• Synchronizes time with Docker host
  • Maps Pandora DB files to local host folder so that you can back them up and restore

 

Uninstall MS Exchange Server 2016

Today, I read through the support thread of one guy who ended up paying to a customer support from MS to get rid of a nasty Exchange server.

And, I must admit, it is not something that can be removed with ease.

! The following manual will help you to annihilate the Exchange server and its data. If you still wish to save some of it, don’t use this instruction.

Let’s say, you need to completely wipe it out from the machine – and uninstaller always fails to remove so-called Default Mailboxes.

There are a few types of them which you need to take care of manually:

Get-Mailbox -Archive | Disable-Mailbox
Get-Mailbox -Monitoring | Disable-Mailbox
Get-Mailbox -AuditLog | Disable-Mailbox
Get-Mailbox -PublicFolder | Disable-Mailbox

Now,  you need to get rid of “-Arbitration” mailbox but it is not as easy as previous cases. Firstly, go and find out the name of your Mailbox Database:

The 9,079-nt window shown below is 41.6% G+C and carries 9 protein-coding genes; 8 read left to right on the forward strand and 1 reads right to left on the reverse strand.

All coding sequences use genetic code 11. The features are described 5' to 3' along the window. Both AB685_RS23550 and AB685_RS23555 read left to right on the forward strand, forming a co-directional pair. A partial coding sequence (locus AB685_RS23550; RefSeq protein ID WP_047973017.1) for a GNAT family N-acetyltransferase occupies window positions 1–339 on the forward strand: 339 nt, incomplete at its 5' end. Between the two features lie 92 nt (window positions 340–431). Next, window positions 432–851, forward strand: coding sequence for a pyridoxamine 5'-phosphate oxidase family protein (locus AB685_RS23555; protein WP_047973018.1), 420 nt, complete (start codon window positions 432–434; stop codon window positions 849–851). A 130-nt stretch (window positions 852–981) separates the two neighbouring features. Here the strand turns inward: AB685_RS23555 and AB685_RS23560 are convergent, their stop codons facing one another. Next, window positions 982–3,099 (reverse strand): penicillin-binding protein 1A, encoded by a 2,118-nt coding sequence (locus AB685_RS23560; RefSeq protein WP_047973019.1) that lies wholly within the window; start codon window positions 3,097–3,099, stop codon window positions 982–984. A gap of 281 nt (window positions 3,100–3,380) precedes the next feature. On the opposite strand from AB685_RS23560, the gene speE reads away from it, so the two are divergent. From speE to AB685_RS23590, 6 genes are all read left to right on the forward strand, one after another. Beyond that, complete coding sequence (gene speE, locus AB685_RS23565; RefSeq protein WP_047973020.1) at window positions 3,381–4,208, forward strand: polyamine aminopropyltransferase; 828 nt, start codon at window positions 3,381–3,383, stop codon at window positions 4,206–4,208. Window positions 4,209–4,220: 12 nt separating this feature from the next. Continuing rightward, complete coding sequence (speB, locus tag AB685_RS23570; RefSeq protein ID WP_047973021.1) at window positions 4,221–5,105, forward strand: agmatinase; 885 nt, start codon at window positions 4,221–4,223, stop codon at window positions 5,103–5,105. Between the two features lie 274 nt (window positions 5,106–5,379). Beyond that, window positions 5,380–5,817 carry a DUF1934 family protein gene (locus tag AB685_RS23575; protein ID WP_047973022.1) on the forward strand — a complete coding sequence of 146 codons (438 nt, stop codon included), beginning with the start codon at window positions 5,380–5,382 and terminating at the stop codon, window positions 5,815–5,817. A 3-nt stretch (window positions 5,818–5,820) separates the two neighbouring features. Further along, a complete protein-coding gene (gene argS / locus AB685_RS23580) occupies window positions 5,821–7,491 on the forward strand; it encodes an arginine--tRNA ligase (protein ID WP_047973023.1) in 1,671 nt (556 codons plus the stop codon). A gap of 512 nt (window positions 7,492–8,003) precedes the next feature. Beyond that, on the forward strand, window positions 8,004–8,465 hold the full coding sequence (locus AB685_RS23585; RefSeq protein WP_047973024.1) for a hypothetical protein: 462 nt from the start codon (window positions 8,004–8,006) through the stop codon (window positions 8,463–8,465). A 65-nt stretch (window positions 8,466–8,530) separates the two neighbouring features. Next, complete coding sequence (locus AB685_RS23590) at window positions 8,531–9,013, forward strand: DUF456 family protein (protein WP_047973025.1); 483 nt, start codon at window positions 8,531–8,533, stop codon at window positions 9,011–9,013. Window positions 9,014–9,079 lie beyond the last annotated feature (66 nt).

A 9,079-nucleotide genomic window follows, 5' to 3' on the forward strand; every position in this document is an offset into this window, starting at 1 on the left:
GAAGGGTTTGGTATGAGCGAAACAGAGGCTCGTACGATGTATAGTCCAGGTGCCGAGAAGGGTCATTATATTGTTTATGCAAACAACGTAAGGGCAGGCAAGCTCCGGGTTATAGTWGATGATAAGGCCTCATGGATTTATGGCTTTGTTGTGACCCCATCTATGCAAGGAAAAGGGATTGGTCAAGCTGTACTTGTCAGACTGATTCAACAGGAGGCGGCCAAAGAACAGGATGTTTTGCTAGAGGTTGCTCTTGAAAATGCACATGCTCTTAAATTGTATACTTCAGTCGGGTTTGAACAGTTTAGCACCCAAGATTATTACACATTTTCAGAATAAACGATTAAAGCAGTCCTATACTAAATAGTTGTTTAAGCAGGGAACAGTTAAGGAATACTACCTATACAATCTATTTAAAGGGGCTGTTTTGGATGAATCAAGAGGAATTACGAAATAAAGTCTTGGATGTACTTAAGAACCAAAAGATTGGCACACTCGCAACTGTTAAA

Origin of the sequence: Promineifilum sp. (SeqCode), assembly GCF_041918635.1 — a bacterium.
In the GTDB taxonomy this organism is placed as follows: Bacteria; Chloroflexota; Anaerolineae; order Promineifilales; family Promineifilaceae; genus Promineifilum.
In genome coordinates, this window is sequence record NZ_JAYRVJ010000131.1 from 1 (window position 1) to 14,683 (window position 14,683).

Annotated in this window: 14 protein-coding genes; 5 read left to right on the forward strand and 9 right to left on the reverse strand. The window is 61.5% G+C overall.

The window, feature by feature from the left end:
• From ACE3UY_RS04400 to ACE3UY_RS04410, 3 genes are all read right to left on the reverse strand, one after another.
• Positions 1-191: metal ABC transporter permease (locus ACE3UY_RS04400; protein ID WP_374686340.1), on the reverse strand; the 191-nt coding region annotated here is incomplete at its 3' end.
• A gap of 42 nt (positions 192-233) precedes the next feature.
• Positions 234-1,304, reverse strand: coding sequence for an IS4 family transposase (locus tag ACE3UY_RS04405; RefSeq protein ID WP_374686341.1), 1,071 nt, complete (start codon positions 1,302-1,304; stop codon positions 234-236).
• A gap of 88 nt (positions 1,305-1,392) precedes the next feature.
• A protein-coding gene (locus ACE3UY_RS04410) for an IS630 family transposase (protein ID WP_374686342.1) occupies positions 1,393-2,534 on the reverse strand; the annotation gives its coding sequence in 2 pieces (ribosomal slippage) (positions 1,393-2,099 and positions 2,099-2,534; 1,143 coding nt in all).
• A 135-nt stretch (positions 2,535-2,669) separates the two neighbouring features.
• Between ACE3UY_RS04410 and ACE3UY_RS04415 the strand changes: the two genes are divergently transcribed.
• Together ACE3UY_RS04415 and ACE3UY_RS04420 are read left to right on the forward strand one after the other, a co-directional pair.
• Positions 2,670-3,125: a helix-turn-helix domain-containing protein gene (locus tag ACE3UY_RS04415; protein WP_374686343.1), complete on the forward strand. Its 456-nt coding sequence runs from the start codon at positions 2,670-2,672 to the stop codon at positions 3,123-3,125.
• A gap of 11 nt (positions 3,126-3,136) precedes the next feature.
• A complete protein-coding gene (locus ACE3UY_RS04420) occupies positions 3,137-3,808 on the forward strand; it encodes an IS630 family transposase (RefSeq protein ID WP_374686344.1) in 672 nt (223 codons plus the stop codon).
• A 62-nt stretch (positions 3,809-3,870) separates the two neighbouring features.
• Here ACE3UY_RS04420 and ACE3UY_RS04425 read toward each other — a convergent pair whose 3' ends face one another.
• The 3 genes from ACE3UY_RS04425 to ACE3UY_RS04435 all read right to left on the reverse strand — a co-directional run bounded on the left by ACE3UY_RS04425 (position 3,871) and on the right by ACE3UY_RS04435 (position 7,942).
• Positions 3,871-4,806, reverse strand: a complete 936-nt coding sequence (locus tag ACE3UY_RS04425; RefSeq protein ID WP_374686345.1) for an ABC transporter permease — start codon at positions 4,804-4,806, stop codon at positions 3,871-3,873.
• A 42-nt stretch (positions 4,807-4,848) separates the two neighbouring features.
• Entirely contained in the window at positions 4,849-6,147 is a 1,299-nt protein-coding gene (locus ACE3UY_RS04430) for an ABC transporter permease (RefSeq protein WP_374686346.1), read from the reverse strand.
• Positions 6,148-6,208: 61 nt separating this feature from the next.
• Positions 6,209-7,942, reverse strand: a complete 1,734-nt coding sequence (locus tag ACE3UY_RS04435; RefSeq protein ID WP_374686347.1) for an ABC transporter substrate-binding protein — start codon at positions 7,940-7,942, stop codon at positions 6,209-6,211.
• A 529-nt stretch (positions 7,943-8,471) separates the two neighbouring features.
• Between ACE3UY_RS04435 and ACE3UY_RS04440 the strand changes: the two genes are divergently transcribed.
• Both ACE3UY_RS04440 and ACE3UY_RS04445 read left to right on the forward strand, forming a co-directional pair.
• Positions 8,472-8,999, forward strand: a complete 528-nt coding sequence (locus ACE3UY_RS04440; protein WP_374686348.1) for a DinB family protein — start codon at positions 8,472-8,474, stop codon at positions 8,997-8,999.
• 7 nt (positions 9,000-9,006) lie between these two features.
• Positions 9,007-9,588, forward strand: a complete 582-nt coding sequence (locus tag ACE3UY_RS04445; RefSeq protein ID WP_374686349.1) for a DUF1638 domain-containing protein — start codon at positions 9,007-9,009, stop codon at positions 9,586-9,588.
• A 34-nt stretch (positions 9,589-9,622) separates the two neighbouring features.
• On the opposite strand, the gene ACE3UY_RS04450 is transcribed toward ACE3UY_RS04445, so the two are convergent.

Get-MailboxDatabase

It will show you something like “Mailbox Database 12212842873428”. Use the entire name, no0t just a number! Now, you can remove all Arbitration mailboxes:

Get-MailboxDatabase -Database "NAME FROM THE PREVIOUS COMMAND" -Arbitration | Disable-Mailbox -Arbitration

It will fail at the last mailbox which is using some default address book (are you still following the actual meaning of these error messages? Not sure if it is physically possible…)

So, to remove the default Offline Address Book we need to get its name. At least, this is what the support says. Forget the support, use the wild card!

Remove-OfflineAddressBook -Identity "*"

And finally:

Get-Mailbox -Database "NAME" -Arbitration | Disable-Mailbox -Arbitration -DisableLastArbitrationMailbox

Phew, that was it. Now, nothing can stop you from wiping out the Exchange server from your server.